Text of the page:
Sound check – The Sound Symposer
Automotive manufacturers have been fiddling with the way their products sound, both on the outside and on the inside, for a few decades now. This practice might be a bit better known in regards to motorbikes, but it is not strange to cars either.
In recent times, BMW has employed an actual digital sound file, sound inspected and digitally perfected, to offer the M5 owners what they consider to be the proper sense of aggressiveness when driving at pace.
Porsche as well did something similar, however they went with a more old-school option, employing a sound symposer in order to feed the growl of the 911′s flat-six into the cabin.
What is a sound symposer, you might ask?
A sound symposer is a diaphragm that is electrically controlled which is placed in a specially tuned sound tube meant to funnel the proper engine noises into the passenger compartment. The electrical component of the diaphragm means that it is opened and closed by the vehicle’s on-board electronics so that you can basically turn the engine snarl off and on, at the push of a button.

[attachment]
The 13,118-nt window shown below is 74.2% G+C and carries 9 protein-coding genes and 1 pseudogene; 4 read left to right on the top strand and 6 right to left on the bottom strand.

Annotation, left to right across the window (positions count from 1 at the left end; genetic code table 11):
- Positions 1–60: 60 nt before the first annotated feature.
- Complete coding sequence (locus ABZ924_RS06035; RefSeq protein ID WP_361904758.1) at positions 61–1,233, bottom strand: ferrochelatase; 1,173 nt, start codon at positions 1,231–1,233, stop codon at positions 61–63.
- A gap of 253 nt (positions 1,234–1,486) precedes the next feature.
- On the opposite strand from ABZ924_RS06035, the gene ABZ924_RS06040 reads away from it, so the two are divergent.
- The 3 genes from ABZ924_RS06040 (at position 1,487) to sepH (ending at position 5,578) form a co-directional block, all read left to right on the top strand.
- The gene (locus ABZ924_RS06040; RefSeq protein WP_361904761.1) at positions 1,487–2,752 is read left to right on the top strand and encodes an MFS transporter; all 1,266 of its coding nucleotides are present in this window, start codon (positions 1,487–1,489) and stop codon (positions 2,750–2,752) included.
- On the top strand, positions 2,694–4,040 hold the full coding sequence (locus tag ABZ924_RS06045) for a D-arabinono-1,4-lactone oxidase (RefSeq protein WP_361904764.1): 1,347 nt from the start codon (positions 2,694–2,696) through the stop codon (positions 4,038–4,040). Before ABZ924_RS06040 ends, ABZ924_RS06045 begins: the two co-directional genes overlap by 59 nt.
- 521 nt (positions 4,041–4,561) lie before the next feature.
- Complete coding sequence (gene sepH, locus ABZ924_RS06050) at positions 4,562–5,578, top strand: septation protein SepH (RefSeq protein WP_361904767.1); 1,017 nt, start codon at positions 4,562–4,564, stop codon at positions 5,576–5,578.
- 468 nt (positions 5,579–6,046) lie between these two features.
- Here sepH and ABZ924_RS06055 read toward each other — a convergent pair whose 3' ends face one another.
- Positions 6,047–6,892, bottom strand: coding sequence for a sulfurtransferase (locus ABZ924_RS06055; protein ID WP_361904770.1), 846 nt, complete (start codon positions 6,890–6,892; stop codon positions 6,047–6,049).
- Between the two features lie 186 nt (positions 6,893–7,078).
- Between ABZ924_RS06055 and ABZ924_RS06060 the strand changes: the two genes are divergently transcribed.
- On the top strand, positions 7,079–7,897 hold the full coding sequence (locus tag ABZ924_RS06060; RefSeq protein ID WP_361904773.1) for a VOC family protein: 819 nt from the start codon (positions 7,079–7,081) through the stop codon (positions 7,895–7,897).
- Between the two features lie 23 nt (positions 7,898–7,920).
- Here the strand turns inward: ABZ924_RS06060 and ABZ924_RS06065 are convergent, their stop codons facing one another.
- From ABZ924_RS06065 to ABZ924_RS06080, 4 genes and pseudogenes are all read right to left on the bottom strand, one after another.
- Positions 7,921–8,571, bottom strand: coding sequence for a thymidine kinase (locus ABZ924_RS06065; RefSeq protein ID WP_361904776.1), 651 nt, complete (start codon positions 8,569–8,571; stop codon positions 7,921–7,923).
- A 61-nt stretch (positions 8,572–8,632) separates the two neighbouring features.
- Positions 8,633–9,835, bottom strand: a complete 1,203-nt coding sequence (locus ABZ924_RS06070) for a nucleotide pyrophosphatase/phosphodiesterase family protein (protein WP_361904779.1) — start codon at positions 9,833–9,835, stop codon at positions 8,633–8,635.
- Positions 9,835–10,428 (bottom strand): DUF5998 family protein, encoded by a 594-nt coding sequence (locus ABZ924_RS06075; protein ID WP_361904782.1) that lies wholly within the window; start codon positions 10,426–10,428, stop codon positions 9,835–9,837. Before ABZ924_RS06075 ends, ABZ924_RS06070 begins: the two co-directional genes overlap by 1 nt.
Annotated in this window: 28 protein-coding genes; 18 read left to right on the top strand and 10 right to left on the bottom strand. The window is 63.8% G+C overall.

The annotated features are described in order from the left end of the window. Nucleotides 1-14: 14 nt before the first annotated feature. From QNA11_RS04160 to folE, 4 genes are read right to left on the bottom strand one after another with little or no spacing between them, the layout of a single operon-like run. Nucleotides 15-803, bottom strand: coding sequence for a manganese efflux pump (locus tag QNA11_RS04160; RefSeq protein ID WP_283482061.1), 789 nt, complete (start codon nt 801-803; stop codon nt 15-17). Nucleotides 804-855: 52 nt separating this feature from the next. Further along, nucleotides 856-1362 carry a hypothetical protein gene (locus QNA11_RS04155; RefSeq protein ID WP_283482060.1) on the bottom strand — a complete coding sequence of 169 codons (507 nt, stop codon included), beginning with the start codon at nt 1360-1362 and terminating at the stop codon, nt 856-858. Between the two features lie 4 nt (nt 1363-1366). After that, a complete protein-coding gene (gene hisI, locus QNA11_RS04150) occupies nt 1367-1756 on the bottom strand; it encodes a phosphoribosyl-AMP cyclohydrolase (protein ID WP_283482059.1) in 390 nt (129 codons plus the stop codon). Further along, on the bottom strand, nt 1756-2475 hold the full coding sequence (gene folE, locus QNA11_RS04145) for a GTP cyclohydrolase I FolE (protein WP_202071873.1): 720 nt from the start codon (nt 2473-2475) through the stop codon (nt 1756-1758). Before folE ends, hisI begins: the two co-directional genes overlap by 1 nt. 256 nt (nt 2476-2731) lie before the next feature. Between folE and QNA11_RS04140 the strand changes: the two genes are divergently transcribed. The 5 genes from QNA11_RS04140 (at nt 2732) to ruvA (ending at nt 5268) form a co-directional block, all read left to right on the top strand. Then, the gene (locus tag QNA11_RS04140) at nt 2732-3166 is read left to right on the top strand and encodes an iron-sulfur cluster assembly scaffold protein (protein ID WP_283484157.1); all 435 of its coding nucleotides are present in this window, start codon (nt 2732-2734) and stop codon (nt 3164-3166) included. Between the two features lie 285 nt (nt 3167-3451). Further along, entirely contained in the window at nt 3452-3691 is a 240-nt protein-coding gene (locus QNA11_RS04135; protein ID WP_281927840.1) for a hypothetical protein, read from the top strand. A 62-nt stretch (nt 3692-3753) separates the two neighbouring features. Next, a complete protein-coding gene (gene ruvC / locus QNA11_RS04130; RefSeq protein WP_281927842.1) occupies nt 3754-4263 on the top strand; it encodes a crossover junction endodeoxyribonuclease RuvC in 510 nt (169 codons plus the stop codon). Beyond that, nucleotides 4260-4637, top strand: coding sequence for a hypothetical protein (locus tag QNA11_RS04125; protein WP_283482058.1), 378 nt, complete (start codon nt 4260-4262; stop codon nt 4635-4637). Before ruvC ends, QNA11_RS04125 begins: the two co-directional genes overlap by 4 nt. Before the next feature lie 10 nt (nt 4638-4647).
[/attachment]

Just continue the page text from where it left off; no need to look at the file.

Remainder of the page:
For some this might sound as a bit of a gimmick, and as far as performance goes, it is, but driving a car for many of us is much more than just using it as a means of transportation.
Actually the sound symposer technology has been on the minds of other car manufacturers as well, a former GM employee mentioned that he wanted for the system to be installed in Cadillacs, but the financial part of GM shot that idea down because of costs – we are aware that GM has been going through a lot of financial hardships in the past few years.
However it would appear that it is not too expensive for Ford, considering that they have added the sound symposer technology to their upcoming Fiesta ST model.
, automotive manufacturers
, board electronics
, electrical component
, engine noises
, fiesta st
, flat six
, model sound
, old school
, sound symposer
, sound tube